Tom's reason 1 is due to people implementing triggers that hold wBL (write-BL) code. And I fully agree on this point: when you put wBL code in your table triggers, and you then perform dml against the table, things happen automagically. The wBL-code will in its turn perform more dml that you, the issuer of the dml against the table, might not have realized. And if there are many tables with triggers of this kind, then a cascading effect will take place, making more magic happen (which is worse). wBL code should never be executed via triggers.
This automagic behaviour is also why I never use cascade-delete on foreign keys, nor the default clause on columns of tables, nor the fixed-length CHAR datatype. They introduce magic when parent rows are deleted, when a (partial) row is inserted, or a less-than-the-fixed-length value is provided.
Tom's reason 2 is due to people implementing DL-code in triggers, and thinking they have done it right. Implementing DL-code is inherently complex matter. It is complex due to concurrency issues that need to be solved, and due to efficiency levels you would want to have (DL-code shouldn't validate a constraint when the transaction at hand doesn't necessitate it). In chapter 11 (of the book), I fully explain the issues that need to be solved when implementing DL-code. Also, a few years ago, I have demonstrated an example constraint implementation using triggers on Tom's blog. You can find it here. The point I want to make is that just because implementing DL-code via triggers is complex, doesn't mean triggers are evil and it shouldn't be done. To me it means that you need to educate yourself so that you can use triggers correctly. By the way: implementing DL-code not via triggers, but embedded inside wBL-code sections, is complex too. Maybe slightly less complex, but still complex. Triggers have the big advantage that they offer a once-and-for-all type of implementation. Having to always go through a wBL-code section (TAPI's, VAPI's, or whatever you would like to call them), is just not good enough for me.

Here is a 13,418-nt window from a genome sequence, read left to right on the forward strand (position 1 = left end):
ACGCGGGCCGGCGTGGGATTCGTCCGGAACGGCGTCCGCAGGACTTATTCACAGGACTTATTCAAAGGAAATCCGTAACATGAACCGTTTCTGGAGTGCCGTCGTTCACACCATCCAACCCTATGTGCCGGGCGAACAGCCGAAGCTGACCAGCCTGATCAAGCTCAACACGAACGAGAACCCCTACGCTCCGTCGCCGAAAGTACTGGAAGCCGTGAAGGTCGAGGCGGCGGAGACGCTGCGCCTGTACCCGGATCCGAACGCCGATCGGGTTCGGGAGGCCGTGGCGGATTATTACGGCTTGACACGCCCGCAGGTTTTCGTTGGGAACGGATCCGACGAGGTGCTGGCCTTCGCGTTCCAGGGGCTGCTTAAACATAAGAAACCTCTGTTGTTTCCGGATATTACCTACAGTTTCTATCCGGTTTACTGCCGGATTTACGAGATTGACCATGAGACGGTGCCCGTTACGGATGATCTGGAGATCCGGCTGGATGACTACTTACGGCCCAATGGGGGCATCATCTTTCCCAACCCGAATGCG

I'd like to give you one closing thought here. Suppose, just suppose, Oracle would have supported SQL's CREATE ASSERTION statement, thereby providing you with a means to implement all constrainsts declaratively. Just like FK's and PK's are declarative means of implementing a constraint. You would not have to write a single line of DL-code: Oracle accepts your assertion and deduces (computes) when and how the constraint is best validated. Would you use ASSERTIONS? I think yes. You're using PK's and FK's now too, aren't you? And the way declarative constraints are validated "under the hood", is conceptually the same as you building triggers that hold DL-code: at the appropiate moments per row, per statement, Oracle fires the necessary DL-code that's part of the DBMS to validate the constraint.
End of intermezzo.
I want to emphasize that layer 1 (UI API objects) and layer 5 (DL code) need to be separated from the BL and DB-design API layers. Again this all boils down to BL being "the rest". Implementing DL separately, and introducing the design-by-contract UI API layer, will ensure that "the rest" becomes maintainable (thus addressing the Helsinki adversaries' main argument).
Preferably I would use a separate schema inside the database to hold the UI-API objects: I often refer to this schema as the FE (FrontEnd) schema. The yafet would connect to the database with yet another schema: one that only as CREATE SESSION system privilege and all necessary object-privileges on the UI-API objects inside the dedicated FE-schema.
In the next post I will demonstrate the Helsinki code layers with an example database design, some constraints, and an example Window-on-Data page on top of that design.
Hopefully that will be posted in less than two weeks this time, but I do have a real life and a real job next to this blogging too :-).